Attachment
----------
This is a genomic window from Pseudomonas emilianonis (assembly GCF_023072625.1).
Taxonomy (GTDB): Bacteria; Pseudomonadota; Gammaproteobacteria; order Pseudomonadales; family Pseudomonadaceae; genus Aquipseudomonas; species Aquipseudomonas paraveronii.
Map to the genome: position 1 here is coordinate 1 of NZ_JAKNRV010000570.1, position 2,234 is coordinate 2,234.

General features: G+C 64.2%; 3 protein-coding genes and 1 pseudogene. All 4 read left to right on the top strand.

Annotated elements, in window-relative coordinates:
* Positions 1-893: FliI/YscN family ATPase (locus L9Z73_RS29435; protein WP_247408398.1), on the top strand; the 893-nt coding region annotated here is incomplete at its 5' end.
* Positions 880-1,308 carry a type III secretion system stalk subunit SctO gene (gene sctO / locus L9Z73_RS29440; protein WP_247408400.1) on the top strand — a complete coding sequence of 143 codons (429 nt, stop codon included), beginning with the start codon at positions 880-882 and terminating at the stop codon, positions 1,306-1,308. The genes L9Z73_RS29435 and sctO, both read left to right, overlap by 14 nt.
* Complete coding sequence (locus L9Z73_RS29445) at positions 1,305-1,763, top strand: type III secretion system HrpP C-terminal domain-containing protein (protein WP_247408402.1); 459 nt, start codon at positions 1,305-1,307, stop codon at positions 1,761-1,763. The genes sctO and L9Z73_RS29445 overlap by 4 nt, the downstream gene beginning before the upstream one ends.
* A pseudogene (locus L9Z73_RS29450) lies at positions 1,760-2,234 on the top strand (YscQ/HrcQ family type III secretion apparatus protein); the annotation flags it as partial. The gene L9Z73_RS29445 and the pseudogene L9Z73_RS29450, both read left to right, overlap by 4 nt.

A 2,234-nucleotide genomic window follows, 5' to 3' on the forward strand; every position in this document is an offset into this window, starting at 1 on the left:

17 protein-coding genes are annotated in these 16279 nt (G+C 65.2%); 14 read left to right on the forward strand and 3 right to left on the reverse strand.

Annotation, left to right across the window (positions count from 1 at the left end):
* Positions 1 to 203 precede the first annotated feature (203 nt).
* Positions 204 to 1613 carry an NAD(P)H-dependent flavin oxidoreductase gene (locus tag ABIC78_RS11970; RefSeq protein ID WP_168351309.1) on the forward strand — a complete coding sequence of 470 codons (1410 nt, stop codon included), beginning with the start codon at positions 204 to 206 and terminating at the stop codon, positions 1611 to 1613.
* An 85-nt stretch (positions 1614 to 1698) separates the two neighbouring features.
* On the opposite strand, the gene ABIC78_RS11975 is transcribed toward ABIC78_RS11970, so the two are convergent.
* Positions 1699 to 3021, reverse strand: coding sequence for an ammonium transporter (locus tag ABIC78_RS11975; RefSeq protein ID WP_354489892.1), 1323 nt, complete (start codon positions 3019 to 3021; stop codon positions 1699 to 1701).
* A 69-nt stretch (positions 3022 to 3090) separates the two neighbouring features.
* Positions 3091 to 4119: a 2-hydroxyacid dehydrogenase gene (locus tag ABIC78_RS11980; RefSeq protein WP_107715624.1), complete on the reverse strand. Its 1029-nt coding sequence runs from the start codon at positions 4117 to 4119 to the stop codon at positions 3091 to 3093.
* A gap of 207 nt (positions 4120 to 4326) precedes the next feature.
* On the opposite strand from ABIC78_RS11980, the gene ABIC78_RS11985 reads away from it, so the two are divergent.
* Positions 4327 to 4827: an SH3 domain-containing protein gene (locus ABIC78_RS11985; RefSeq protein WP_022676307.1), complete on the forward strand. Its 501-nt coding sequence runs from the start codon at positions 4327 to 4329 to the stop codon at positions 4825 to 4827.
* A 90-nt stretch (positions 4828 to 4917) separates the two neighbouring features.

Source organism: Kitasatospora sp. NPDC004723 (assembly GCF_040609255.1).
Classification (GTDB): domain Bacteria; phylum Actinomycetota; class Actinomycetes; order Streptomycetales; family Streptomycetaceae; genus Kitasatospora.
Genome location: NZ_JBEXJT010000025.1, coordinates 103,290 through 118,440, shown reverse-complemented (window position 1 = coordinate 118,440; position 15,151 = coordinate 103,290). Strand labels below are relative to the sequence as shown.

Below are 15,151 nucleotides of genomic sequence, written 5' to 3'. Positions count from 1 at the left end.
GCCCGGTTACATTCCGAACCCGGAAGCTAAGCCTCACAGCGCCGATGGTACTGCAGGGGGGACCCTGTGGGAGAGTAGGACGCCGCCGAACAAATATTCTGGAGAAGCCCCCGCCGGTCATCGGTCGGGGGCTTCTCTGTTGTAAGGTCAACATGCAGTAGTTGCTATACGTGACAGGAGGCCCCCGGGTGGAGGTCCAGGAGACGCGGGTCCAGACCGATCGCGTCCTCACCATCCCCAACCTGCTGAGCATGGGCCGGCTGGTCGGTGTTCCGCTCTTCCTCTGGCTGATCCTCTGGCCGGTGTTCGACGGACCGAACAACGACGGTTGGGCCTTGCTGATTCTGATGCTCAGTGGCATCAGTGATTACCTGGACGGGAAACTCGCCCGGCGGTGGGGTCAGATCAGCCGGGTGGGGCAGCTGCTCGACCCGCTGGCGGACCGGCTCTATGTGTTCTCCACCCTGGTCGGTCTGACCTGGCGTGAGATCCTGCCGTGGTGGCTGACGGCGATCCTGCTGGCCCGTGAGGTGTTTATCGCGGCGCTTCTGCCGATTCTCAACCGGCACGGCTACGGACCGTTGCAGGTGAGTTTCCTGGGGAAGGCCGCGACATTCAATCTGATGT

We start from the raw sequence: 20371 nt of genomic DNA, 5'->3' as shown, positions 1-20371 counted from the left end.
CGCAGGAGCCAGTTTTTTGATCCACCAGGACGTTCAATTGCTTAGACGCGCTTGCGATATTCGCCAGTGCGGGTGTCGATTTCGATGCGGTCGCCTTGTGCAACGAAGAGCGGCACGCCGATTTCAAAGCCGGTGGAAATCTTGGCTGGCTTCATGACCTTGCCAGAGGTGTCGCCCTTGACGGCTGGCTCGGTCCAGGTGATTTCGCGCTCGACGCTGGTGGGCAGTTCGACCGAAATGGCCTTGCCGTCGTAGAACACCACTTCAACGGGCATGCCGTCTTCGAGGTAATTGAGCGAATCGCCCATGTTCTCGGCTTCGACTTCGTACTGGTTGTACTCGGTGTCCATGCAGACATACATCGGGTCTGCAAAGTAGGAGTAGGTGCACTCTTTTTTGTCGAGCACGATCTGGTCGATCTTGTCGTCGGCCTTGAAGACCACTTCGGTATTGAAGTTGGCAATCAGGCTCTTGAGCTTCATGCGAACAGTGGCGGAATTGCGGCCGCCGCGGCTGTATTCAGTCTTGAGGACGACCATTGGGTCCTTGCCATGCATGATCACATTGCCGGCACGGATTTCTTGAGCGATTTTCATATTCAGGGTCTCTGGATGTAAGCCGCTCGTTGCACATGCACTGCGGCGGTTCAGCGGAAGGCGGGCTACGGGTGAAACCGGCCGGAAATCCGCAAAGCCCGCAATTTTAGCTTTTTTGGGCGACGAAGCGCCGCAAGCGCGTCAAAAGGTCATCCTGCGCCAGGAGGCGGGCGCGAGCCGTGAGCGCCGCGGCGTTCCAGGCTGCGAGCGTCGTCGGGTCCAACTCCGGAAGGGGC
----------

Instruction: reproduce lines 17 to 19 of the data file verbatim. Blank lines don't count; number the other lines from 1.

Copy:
* Positions 1699 to 3021, reverse strand: coding sequence for an ammonium transporter (locus tag ABIC78_RS11975; RefSeq protein ID WP_354489892.1), 1323 nt, complete (start codon positions 3019 to 3021; stop codon positions 1699 to 1701).
* A 69-nt stretch (positions 3022 to 3090) separates the two neighbouring features.
* Positions 3091 to 4119: a 2-hydroxyacid dehydrogenase gene (locus tag ABIC78_RS11980; RefSeq protein WP_107715624.1), complete on the reverse strand. Its 1029-nt coding sequence runs from the start codon at positions 4117 to 4119 to the stop codon at positions 3091 to 3093.